• encourage embodied, synchronous, communal experiences
  • give our kids greater responsibility for themselves and our household
  • both model and teach them contemplative practices

Embodied, synchronous, communal experiences.

This includes everything from summer camp to encouraging them to invite friends over to going to church on Sunday to going on vacation and serving at Hope Heals as a family.

Greater responsibility.

In our family, this means lots of participation in household tasks: laundry, dishes, cat litter, and cooking. It also means encouraging them to bake muffins at 10:00 at night and use the ice cream maker that’s been on the high shelf for a year and cut flowers from the garden and try arranging them. It means William took his first flight by airplane and Penny is learning how to make enchiladas and Marilee packed for camp by herself.

Contemplative practices.

Here, we aren’t making our kids learn meditation or sit in silence for 20 minutes or anything like that. We are just being intentional—at the dinner table, on walks, in the car—to ask questions that prompt reflection.

  • What was a time this week when you experienced gratitude?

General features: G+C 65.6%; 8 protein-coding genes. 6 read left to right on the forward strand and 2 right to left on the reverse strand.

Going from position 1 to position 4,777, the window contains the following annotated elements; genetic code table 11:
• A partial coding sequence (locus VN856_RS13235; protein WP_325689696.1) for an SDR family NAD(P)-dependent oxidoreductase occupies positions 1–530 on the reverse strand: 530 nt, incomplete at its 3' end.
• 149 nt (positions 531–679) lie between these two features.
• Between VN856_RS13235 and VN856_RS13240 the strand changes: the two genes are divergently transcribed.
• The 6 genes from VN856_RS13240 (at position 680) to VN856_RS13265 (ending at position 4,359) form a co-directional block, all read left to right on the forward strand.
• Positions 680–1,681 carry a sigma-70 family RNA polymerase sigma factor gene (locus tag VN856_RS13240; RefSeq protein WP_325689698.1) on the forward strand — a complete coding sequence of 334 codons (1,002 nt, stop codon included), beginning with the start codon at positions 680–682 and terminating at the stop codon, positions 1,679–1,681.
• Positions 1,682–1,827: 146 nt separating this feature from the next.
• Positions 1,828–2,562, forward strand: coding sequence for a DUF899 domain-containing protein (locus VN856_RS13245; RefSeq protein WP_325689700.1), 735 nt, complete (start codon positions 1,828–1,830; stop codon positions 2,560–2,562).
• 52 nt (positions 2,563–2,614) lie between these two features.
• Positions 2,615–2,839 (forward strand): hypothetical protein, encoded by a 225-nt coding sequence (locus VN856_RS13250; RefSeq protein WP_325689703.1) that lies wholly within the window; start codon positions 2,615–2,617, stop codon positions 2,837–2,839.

• What are you looking forward to about the week ahead?
  • What’s something you’re curious about?
  • What was the best meal you ate last week?
  • How have you grown up this year?
  • Are there ways you want to grow more this summer?
  • What mistakes have you made lately? Have you learned anything from them?

Somehow, reframing my role as a parent to see it less as a police force and more as a nurturer has helped me feel a little less defeated and cynical when addressing the temptations of our life with screens. It has reminded me that we can still give our kids daily ways to know they are loved and that their lives have purpose.

It has given me hope that all of us can learn and choose ways of being—even in this digitized world—that lift one another up.

How have you handled the digital world within your family? What has been hard? What has worked?
photo of Peter, Amy Julia, Marilee, Penny, and William posing for a selfie in front of a sunset over water